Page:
With Cos's departure, there was no longer an organized garrison of Mexican troops in Texas,[25] and many Texians believed the war was over.[26] Colonel James C. Neill assumed command of the 100 soldiers who remained. Neill requested that an additional 200 men be sent to fortify the Alamo,[27] and expressed fear that his garrison could be starved out of the Alamo after a four-day siege.[28] However, the Texian government was in turmoil and unable to provide much assistance.[29] Determined to make the best of the situation, Neill and engineer Green B. Jameson began working to fortify the Alamo. Jameson installed the cannons that Cos had left along the walls.[23]

Heeding Neill's warnings, General Sam Houston ordered Colonel James Bowie to take 35–50 men to Bexar to help Neill move all of the artillery and destroy the Alamo.[29] There were not enough oxen to move the artillery someplace safer, and most of the men believed the complex was of strategic importance to protecting the settlements to the east. On January 26 the Texian soldiers passed a resolution in favor of holding the Alamo.[30] On February 11, Neill went on furlough, likely to pursue additional reinforcements and supplies for the garrison. William Travis and Bowie agreed to share command of the Alamo.[31][32]

1854 drawing-The Alamo chapel would have looked something like this in the 1830s.

On February 23 the Mexican army, under the command of General Antonio Lopez de Santa Anna, arrived in San Antonio de Bexar.[33] For the next thirteen days, the Mexican Army laid siege to the Alamo. During the siege, work continued on the interior of the Alamo. After Mexican soldiers tried to block the irrigation ditch leading into the Alamo, Jameson supervised the digging of a well at the south end of the plaza. Although the men hit water, they weakened an earth and timber parapet by the low barracks; the mound collapsed, leaving no way to fire safely over that wall.[34]

The Fall of the Alamo, painted by Theodore Gentilz in 1844, depicts the final assault.

The siege ended in a fierce battle on March 6. As the Mexican army overran the walls and began gathering in the interior of the Alamo compound, most of the Texians fell back to the long barracks (convent) and the chapel. During the siege, Texians had carved holes in many of the walls of these rooms so that they would be able to fire.[35] Each room had only one door which led into the courtyard[36] and which had been "buttressed by semicircular parapets of dirt secured with cowhides".[37] Some of the rooms even had trenches dug into the floor to provide some cover for the defenders.[38] Mexican soldiers used the abandoned Texian cannon to blow off the doors of the rooms, allowing Mexican soldiers to enter and defeat the Texians.[37]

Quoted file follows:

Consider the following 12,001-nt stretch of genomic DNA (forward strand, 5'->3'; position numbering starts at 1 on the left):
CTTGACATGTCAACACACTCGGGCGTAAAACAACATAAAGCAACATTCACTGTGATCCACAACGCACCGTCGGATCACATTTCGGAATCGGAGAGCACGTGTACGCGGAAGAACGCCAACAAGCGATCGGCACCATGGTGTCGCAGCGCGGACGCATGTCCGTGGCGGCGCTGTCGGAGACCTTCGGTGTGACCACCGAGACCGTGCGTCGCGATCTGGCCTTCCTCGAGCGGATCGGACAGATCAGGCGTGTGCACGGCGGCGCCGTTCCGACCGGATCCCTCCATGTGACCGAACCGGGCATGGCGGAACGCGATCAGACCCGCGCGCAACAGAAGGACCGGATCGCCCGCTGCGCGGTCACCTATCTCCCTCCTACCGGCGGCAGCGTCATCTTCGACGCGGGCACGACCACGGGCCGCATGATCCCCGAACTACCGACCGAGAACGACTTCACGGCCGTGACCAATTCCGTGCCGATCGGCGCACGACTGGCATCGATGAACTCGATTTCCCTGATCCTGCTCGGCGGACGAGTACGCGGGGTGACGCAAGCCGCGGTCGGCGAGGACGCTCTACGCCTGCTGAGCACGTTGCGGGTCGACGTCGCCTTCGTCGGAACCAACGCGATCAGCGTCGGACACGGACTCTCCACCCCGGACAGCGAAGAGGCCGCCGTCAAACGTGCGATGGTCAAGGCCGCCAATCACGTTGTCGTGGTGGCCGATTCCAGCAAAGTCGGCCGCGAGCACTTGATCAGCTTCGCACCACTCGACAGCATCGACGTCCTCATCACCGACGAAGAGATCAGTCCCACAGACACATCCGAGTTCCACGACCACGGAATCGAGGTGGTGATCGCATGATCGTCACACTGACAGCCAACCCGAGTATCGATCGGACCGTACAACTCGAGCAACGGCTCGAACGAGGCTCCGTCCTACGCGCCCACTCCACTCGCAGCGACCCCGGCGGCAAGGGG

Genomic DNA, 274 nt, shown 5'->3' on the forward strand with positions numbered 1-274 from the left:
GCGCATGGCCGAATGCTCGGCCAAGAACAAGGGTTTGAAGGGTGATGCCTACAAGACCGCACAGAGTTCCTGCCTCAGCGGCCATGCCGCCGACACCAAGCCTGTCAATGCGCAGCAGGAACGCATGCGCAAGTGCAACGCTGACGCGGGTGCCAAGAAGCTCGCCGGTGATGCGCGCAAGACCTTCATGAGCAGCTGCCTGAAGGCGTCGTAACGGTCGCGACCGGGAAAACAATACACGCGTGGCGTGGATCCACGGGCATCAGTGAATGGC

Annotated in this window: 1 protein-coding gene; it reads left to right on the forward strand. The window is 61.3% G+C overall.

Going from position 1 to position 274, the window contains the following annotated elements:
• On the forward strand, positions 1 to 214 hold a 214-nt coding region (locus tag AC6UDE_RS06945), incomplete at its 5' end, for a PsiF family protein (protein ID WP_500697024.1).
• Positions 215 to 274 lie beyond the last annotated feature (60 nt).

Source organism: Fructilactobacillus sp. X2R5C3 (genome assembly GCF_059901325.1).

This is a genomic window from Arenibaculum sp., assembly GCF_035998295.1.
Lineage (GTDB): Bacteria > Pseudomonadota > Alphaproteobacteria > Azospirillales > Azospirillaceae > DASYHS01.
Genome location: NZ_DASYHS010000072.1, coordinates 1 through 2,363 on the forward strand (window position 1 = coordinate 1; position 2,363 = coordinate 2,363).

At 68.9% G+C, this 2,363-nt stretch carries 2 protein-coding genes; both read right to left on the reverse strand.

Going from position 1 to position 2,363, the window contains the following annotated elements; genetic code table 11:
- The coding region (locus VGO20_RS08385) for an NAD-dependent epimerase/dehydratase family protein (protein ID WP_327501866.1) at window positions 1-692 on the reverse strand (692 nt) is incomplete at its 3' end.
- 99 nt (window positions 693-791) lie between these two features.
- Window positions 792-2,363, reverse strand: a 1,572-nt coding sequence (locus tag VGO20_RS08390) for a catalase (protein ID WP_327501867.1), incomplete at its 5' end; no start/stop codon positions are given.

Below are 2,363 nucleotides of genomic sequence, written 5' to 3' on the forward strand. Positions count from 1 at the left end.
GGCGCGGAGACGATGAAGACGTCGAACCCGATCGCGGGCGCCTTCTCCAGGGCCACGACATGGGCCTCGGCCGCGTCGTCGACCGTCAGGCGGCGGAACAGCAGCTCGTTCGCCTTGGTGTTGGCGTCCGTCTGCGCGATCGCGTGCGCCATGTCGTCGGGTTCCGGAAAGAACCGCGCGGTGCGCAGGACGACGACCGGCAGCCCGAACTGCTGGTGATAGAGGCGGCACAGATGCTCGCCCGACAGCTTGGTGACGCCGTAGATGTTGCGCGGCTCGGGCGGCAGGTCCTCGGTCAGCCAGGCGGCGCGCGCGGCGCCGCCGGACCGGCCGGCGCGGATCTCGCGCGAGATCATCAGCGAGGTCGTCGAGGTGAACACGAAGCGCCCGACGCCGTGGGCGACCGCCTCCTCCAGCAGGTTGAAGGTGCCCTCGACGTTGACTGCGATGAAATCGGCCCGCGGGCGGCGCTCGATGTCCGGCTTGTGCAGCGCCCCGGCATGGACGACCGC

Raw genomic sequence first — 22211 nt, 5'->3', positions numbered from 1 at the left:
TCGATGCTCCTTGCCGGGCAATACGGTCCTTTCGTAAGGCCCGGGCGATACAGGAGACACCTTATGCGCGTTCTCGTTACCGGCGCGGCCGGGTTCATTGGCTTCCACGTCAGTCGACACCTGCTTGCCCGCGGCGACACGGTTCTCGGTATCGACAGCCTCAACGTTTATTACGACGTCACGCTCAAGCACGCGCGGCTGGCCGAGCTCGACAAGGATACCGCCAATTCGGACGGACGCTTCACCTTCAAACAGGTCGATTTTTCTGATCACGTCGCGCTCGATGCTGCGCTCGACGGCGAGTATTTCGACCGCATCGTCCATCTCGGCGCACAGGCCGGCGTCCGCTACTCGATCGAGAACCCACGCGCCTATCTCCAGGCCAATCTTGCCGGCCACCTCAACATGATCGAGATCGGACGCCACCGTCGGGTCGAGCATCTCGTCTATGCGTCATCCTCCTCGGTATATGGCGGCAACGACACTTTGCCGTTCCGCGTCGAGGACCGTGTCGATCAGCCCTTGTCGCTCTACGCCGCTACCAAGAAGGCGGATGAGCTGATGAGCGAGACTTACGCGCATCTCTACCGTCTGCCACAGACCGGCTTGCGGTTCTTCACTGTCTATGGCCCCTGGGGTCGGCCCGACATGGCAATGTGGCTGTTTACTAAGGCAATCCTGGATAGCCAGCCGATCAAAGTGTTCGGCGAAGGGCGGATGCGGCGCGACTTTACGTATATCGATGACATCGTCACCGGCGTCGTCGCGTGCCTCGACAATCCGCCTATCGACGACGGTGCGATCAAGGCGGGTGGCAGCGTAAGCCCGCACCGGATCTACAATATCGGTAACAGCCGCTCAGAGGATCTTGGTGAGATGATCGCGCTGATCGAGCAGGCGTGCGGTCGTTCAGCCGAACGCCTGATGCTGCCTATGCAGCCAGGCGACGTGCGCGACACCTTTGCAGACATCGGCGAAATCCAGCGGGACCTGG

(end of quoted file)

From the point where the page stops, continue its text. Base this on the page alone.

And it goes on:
The last of the Texians to die were the eleven men manning the two 12 lb (5.4 kg) cannon in the chapel.[39][40] The entrance to the church had been barricaded with sandbags, which the Texians were able to fire over. A shot from the 18 lb (8.2 kg) cannon destroyed the barricades, and Mexican soldiers entered the building after firing an initial musket volley. With no time to reload, the Texians, including Dickinson, Gregorio Esparza, and Bonham, grabbed rifles and fired before being bayoneted to death.[41] Texian Robert Evans was master of ordnance and had been tasked with keeping the gunpowder from falling into Mexican hands. Wounded, he crawled towards the powder magazine but was killed by a musket ball with his torch only inches from the powder.[41] If he had succeeded, the blast would have destroyed the church.[42]

Santa Anna ordered that the Texian bodies be stacked and burned.[43][Note 2] All or almost all of the Texian defenders were killed, although some historians believe that at least one Texian, Henry Warnell, successfully escaped from the battle. Warnell died several months later of wounds incurred either during the final battle or during his escape as a courier.[44][45] Most Alamo historians agree that 400–600 Mexicans were killed or wounded.[46][47][48] This would represent about one-third of the Mexican soldiers involved in the final assault, which Todish remarks is "a tremendous casualty rate by any standards".[46]

Further military use